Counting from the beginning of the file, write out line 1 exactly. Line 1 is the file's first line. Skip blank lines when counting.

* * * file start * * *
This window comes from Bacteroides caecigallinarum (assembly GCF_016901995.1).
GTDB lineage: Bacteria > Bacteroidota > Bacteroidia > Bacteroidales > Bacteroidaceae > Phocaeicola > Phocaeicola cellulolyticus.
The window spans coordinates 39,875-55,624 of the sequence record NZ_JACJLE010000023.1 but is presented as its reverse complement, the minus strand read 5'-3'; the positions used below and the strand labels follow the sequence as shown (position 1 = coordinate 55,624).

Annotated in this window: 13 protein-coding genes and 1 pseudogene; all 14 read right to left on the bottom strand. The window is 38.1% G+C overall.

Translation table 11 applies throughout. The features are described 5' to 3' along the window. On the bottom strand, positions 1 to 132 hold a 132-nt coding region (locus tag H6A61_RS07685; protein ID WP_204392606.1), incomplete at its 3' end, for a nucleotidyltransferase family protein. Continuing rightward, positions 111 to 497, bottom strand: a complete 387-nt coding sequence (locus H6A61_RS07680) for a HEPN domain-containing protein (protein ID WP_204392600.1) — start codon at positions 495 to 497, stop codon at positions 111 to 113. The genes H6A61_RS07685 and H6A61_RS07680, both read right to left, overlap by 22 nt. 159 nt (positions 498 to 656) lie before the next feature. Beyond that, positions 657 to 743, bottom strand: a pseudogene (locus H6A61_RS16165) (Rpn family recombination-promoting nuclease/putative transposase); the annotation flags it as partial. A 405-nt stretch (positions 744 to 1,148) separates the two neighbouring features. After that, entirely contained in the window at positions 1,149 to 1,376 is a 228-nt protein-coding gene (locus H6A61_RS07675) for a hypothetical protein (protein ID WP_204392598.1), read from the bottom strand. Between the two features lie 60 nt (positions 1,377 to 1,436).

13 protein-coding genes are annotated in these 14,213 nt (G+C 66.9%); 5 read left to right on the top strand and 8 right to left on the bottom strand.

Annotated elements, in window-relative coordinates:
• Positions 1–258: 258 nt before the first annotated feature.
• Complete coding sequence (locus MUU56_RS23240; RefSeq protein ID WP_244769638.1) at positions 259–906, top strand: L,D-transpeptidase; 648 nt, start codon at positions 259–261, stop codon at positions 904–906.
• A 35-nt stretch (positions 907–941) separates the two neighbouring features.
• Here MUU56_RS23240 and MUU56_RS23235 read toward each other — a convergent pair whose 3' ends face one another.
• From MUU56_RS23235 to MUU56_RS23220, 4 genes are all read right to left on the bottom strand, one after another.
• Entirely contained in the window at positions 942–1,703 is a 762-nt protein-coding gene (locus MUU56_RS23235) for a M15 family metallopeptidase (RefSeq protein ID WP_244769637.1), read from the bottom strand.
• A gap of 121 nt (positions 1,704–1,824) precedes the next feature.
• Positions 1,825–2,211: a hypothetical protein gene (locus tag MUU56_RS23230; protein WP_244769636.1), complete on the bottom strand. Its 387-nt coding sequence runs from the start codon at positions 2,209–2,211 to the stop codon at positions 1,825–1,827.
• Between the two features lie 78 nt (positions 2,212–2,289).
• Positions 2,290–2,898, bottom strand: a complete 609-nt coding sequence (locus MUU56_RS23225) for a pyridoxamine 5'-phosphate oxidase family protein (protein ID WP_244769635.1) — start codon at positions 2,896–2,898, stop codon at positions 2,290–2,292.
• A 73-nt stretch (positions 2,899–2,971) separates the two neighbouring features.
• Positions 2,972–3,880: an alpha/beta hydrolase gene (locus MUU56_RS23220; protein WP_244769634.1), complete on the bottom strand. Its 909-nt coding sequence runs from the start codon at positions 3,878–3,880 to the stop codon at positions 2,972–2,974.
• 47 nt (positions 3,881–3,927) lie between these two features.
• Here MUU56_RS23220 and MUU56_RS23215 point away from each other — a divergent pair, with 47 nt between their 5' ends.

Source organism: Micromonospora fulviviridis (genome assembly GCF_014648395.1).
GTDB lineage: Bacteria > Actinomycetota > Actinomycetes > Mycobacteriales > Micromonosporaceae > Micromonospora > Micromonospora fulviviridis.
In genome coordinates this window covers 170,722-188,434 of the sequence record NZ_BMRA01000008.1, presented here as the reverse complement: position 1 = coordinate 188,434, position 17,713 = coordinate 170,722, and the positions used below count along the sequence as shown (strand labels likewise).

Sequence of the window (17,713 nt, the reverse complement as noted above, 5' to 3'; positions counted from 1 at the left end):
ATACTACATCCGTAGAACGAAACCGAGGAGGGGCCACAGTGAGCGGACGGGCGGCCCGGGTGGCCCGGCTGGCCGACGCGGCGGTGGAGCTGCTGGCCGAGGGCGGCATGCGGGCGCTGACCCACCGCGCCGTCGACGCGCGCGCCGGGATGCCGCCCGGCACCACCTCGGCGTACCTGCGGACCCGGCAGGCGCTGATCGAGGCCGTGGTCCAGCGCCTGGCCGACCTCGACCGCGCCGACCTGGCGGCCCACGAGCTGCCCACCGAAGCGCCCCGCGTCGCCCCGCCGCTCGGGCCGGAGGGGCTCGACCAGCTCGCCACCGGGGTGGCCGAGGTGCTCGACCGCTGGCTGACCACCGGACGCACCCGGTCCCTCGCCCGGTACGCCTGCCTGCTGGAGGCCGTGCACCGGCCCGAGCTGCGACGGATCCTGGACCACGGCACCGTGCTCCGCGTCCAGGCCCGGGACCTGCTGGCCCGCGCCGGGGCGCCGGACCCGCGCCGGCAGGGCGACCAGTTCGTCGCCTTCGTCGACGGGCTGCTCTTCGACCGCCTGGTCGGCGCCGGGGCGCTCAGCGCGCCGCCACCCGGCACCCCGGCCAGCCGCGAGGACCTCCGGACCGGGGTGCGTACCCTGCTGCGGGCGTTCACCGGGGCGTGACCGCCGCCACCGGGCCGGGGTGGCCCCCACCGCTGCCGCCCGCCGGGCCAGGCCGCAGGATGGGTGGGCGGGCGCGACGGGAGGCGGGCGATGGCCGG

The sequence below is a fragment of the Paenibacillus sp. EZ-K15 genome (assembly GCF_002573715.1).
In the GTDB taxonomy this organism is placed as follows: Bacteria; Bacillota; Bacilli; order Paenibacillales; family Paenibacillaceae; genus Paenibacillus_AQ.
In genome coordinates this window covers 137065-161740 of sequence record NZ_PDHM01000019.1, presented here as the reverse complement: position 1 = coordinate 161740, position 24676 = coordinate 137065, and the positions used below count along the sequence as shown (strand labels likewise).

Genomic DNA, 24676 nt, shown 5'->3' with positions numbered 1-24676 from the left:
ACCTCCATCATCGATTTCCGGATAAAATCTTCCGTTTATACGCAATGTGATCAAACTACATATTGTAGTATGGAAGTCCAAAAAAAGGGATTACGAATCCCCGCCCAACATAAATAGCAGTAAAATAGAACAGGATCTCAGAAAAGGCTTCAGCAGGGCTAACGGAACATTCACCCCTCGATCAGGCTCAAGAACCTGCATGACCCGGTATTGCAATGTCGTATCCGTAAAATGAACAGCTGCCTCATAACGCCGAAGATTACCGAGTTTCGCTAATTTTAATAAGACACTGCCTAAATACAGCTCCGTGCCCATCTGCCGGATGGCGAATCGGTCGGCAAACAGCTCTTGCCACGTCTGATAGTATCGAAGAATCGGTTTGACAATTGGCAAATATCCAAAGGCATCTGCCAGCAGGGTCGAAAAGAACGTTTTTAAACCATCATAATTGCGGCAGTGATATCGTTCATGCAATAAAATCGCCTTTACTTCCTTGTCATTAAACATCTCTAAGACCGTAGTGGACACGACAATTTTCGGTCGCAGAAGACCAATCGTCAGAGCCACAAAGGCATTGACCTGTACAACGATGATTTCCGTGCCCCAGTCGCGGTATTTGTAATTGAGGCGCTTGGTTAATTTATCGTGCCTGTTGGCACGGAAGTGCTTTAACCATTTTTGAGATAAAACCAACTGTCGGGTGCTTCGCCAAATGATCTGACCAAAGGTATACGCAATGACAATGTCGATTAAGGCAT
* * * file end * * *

This window comes from Bacteroides caecigallinarum (assembly GCF_016901995.1).